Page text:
How to Choose Crampons

If you’ve spent any time in the mountains during the winter, then chances are pretty good that you’ve seen people with crazy-looking spikes on their feet. While they may look like strange medieval torture devices, they’re really just used to either improve traction when walking on snow and ice or help the user get up a technical, vertical ice climb.

What are crampons? Modern CRAMPONS were developed in the early 1900s by Oscar Eckenstein, an English rock climber and mountaineer. His innovative ten-point design made his alpine expeditions drastically easier by reducing the need for step cutting, and Henry Grivel later made the design commercially available.

Ice Climbing Jeffrey Longcor starts up Pinnacle Buttress in Huntington Ravine in New Hampshire. Photo courtesy of Ian MacLellan of MacLellan Images.

Fast-forward to today, and the market is flooded with all different kinds of crampons. Some have as few as eight points, while others have as many as fourteen. Some are highly specialized, while others are suitable for more general use. Keep reading to learn the differences and figure out which crampon will suit your needs best.

Who needs crampons?

Alpinists, ski mountaineers, and anyone looking to climb any ice or mixed route are going to need a good pair of crampons on their feet. There are many different styles available on the market, however, and the type you need will vary depending on your activity, so it’s important to understand which characteristics—aluminum v. steel, strap-on v. step-in v. hybrid bindings, 10 points v. 12 or more points—make a particular model better for one thing than another.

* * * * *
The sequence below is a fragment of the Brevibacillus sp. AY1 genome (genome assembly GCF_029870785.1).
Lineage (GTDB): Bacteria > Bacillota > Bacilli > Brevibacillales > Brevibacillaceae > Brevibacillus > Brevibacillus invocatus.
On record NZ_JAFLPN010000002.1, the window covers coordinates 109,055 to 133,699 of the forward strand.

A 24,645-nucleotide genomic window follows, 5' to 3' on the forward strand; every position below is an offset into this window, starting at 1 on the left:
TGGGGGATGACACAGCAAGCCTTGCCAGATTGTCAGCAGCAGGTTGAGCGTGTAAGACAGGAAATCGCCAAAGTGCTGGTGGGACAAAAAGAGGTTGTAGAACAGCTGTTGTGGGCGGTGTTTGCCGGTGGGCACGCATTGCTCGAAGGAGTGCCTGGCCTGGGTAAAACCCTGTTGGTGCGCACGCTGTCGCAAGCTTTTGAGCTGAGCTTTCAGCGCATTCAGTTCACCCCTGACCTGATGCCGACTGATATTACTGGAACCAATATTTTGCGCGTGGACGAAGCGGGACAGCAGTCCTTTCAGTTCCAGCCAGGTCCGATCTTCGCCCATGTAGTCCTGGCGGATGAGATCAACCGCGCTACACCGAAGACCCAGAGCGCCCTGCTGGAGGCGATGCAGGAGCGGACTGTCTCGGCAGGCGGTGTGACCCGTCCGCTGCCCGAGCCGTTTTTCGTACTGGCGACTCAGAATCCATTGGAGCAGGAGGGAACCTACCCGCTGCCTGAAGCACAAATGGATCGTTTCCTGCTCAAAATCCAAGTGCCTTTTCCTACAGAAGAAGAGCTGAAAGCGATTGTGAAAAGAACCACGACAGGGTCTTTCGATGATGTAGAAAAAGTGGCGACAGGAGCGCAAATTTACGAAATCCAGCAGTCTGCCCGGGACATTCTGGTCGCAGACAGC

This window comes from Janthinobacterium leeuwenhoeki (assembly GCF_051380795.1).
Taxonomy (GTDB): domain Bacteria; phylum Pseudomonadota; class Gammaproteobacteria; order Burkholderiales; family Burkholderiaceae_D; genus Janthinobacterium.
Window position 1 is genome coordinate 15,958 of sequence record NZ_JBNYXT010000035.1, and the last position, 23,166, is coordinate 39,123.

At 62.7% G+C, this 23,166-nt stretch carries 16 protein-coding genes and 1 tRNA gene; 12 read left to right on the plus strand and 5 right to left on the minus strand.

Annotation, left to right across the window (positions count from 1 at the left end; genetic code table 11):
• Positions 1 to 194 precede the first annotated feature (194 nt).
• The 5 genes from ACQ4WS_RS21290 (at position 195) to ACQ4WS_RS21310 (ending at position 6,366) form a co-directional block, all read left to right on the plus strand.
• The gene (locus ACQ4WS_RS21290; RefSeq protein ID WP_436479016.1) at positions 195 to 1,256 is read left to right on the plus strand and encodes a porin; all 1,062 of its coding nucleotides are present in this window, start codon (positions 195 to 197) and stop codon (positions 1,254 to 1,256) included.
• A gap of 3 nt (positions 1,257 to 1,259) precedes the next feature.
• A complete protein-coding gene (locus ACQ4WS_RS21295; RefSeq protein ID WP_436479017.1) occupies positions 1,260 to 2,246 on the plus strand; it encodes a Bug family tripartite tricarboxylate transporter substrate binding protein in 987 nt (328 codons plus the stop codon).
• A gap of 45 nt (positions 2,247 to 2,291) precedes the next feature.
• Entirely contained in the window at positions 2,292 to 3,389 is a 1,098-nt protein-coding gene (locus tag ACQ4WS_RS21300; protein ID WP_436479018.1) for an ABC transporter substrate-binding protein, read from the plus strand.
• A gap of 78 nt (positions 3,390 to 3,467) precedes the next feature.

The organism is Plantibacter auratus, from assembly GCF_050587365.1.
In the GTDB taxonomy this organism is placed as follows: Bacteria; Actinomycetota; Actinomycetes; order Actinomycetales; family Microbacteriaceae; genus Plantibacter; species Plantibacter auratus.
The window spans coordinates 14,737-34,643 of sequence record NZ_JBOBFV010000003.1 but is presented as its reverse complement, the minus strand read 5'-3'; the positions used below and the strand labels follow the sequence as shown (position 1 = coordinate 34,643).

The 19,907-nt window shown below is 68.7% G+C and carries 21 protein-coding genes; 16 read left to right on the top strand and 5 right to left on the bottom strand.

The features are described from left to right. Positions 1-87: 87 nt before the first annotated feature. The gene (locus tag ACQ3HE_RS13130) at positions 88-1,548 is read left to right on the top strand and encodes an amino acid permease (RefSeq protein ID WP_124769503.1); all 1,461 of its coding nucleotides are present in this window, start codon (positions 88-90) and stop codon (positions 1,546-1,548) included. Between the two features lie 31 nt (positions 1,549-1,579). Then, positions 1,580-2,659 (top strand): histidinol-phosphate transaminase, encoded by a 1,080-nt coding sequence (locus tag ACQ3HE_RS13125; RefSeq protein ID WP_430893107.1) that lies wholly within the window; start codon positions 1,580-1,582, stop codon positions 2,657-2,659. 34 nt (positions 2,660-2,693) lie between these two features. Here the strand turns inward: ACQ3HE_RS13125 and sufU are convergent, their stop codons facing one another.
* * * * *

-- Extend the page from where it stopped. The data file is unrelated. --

If you’re short on time, here’s a simple chart to give you a quick idea of what you should be looking for in crampons based on what you plan to do with them:

Activity Material Binding Points Hiking in snowy conditions Aluminum (or steel) Strap-on 10 Mountaineering Steel Hybrid, step-in, or strap-on 10-12 Vertical ice/mixed climbing Steel Step-in or hybrid 12+

What are crampons made of?

When shopping for crampons, you'll find that some are made of steel or stainless steel while others are made of aluminum. The main difference between the two is weight: aluminum crampons are lighter than steel crampons.

If you’re mainly looking to use your crampons for alpine or ski mountaineering, then aluminum is a better choice since you want to carry as little weight as possible and there’s a lower chance of encountering overly rocky terrain.